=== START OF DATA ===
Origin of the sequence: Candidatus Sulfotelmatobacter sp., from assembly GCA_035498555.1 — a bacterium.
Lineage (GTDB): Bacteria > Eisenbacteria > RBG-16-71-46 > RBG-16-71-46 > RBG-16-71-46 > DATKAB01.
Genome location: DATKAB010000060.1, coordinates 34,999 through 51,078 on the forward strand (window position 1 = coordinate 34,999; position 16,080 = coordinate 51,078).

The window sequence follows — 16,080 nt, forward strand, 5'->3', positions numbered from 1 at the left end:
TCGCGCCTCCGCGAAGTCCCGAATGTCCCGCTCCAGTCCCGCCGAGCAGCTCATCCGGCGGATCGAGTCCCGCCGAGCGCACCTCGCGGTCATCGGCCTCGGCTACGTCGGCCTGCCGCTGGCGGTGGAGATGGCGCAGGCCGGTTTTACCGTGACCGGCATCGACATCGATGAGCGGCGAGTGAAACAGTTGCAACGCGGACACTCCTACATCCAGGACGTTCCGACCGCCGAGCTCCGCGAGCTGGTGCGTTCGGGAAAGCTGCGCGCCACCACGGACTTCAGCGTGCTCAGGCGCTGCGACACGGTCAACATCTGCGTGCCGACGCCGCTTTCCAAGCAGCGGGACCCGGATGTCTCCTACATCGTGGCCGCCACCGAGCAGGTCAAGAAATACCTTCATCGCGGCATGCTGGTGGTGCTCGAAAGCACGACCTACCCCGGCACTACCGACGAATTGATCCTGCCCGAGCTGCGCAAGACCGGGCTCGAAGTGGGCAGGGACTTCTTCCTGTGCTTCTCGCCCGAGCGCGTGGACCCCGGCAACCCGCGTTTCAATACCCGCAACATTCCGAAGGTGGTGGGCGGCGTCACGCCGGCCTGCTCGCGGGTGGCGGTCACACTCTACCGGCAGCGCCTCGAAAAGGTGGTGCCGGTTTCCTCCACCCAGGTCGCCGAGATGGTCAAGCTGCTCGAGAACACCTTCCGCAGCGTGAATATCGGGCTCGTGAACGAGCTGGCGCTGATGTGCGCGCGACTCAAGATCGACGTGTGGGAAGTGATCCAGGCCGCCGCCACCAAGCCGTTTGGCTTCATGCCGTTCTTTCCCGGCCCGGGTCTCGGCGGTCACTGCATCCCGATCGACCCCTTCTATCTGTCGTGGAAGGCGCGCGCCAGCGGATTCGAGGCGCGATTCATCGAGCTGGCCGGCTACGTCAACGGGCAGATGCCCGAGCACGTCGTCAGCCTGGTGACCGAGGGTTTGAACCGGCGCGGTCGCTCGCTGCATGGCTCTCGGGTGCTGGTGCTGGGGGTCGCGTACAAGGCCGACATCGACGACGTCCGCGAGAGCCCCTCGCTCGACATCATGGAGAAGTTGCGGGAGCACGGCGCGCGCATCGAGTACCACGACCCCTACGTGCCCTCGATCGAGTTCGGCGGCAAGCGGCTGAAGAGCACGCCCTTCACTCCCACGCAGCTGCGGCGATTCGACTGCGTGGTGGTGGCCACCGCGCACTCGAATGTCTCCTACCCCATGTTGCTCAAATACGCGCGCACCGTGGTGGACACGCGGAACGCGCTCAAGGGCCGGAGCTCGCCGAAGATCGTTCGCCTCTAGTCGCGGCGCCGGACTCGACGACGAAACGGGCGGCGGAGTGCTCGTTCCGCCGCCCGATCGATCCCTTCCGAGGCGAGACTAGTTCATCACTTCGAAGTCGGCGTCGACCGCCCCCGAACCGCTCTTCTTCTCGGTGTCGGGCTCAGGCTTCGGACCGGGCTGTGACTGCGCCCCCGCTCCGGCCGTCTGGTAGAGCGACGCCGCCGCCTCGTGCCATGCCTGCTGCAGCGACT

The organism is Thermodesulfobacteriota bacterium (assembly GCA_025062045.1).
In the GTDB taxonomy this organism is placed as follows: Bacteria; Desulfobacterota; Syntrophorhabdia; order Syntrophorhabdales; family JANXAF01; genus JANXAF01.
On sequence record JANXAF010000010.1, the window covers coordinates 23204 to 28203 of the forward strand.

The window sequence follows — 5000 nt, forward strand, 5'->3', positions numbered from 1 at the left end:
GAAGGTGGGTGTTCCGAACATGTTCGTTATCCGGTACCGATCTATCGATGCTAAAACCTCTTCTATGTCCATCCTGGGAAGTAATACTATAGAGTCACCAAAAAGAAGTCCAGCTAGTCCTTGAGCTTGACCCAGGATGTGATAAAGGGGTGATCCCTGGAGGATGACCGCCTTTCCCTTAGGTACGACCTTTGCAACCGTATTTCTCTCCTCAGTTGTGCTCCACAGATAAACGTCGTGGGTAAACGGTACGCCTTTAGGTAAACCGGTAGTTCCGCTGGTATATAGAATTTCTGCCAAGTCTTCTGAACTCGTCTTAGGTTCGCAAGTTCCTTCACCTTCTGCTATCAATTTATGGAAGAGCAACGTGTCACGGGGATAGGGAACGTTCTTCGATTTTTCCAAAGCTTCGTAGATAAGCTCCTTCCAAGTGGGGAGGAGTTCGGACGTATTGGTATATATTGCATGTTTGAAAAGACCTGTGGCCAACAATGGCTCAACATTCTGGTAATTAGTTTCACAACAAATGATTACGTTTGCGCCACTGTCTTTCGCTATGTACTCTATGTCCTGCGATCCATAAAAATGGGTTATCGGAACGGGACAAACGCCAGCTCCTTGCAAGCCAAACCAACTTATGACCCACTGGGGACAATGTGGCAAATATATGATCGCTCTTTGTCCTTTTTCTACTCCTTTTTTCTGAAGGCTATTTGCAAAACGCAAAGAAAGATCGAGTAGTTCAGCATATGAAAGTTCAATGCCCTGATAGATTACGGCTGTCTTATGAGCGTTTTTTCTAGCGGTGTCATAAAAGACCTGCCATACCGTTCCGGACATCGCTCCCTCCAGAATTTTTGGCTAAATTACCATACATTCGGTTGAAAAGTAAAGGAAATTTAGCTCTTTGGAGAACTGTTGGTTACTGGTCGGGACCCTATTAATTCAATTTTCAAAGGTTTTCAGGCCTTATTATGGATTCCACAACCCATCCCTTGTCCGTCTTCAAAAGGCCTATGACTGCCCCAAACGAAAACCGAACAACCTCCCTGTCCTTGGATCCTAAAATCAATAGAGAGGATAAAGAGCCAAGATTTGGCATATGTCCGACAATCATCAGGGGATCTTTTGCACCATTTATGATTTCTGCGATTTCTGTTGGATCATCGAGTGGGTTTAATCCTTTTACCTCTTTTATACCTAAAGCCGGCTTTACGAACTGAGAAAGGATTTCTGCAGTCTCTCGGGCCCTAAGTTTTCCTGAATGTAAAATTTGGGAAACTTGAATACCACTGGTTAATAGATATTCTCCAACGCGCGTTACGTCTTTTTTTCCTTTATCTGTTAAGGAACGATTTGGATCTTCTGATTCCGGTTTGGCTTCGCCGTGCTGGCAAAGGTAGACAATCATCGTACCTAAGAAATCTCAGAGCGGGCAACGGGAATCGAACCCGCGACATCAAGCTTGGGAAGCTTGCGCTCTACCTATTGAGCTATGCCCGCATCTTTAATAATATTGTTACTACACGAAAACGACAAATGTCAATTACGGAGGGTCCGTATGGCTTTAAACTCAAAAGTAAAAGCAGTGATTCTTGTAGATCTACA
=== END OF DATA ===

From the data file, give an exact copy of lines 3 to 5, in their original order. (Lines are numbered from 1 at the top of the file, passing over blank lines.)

Genome location: DATKAB010000060.1, coordinates 34,999 through 51,078 on the forward strand (window position 1 = coordinate 34,999; position 16,080 = coordinate 51,078).

The window sequence follows — 16,080 nt, forward strand, 5'->3', positions numbered from 1 at the left end:
TCGCGCCTCCGCGAAGTCCCGAATGTCCCGCTCCAGTCCCGCCGAGCAGCTCATCCGGCGGATCGAGTCCCGCCGAGCGCACCTCGCGGTCATCGGCCTCGGCTACGTCGGCCTGCCGCTGGCGGTGGAGATGGCGCAGGCCGGTTTTACCGTGACCGGCATCGACATCGATGAGCGGCGAGTGAAACAGTTGCAACGCGGACACTCCTACATCCAGGACGTTCCGACCGCCGAGCTCCGCGAGCTGGTGCGTTCGGGAAAGCTGCGCGCCACCACGGACTTCAGCGTGCTCAGGCGCTGCGACACGGTCAACATCTGCGTGCCGACGCCGCTTTCCAAGCAGCGGGACCCGGATGTCTCCTACATCGTGGCCGCCACCGAGCAGGTCAAGAAATACCTTCATCGCGGCATGCTGGTGGTGCTCGAAAGCACGACCTACCCCGGCACTACCGACGAATTGATCCTGCCCGAGCTGCGCAAGACCGGGCTCGAAGTGGGCAGGGACTTCTTCCTGTGCTTCTCGCCCGAGCGCGTGGACCCCGGCAACCCGCGTTTCAATACCCGCAACATTCCGAAGGTGGTGGGCGGCGTCACGCCGGCCTGCTCGCGGGTGGCGGTCACACTCTACCGGCAGCGCCTCGAAAAGGTGGTGCCGGTTTCCTCCACCCAGGTCGCCGAGATGGTCAAGCTGCTCGAGAACACCTTCCGCAGCGTGAATATCGGGCTCGTGAACGAGCTGGCGCTGATGTGCGCGCGACTCAAGATCGACGTGTGGGAAGTGATCCAGGCCGCCGCCACCAAGCCGTTTGGCTTCATGCCGTTCTTTCCCGGCCCGGGTCTCGGCGGTCACTGCATCCCGATCGACCCCTTCTATCTGTCGTGGAAGGCGCGCGCCAGCGGATTCGAGGCGCGATTCATCGAGCTGGCCGGCTACGTCAACGGGCAGATGCCCGAGCACGTCGTCAGCCTGGTGACCGAGGGTTTGAACCGGCGCGGTCGCTCGCTGCATGGCTCTCGGGTGCTGGTGCTGGGGGTCGCGTACAAGGCCGACATCGACGACGTCCGCGAGAGCCCCTCGCTCGACATCATGGAGAAGTTGCGGGAGCACGGCGCGCGCATCGAGTACCACGACCCCTACGTGCCCTCGATCGAGTTCGGCGGCAAGCGGCTGAAGAGCACGCCCTTCACTCCCACGCAGCTGCGGCGATTCGACTGCGTGGTGGTGGCCACCGCGCACTCGAATGTCTCCTACCCCATGTTGCTCAAATACGCGCGCACCGTGGTGGACACGCGGAACGCGCTCAAGGGCCGGAGCTCGCCGAAGATCGTTCGCCTCTAGTCGCGGCGCCGGACTCGACGACGAAACGGGCGGCGGAGTGCTCGTTCCGCCGCCCGATCGATCCCTTCCGAGGCGAGACTAGTTCATCACTTCGAAGTCGGCGTCGACCGCCCCCGAACCGCTCTTCTTCTCGGTGTCGGGCTCAGGCTTCGGACCGGGCTGTGACTGCGCCCCCGCTCCGGCCGTCTGGTAGAGCGACGCCGCCGCCTCGTGCCATGCCTGCTGCAGCGACT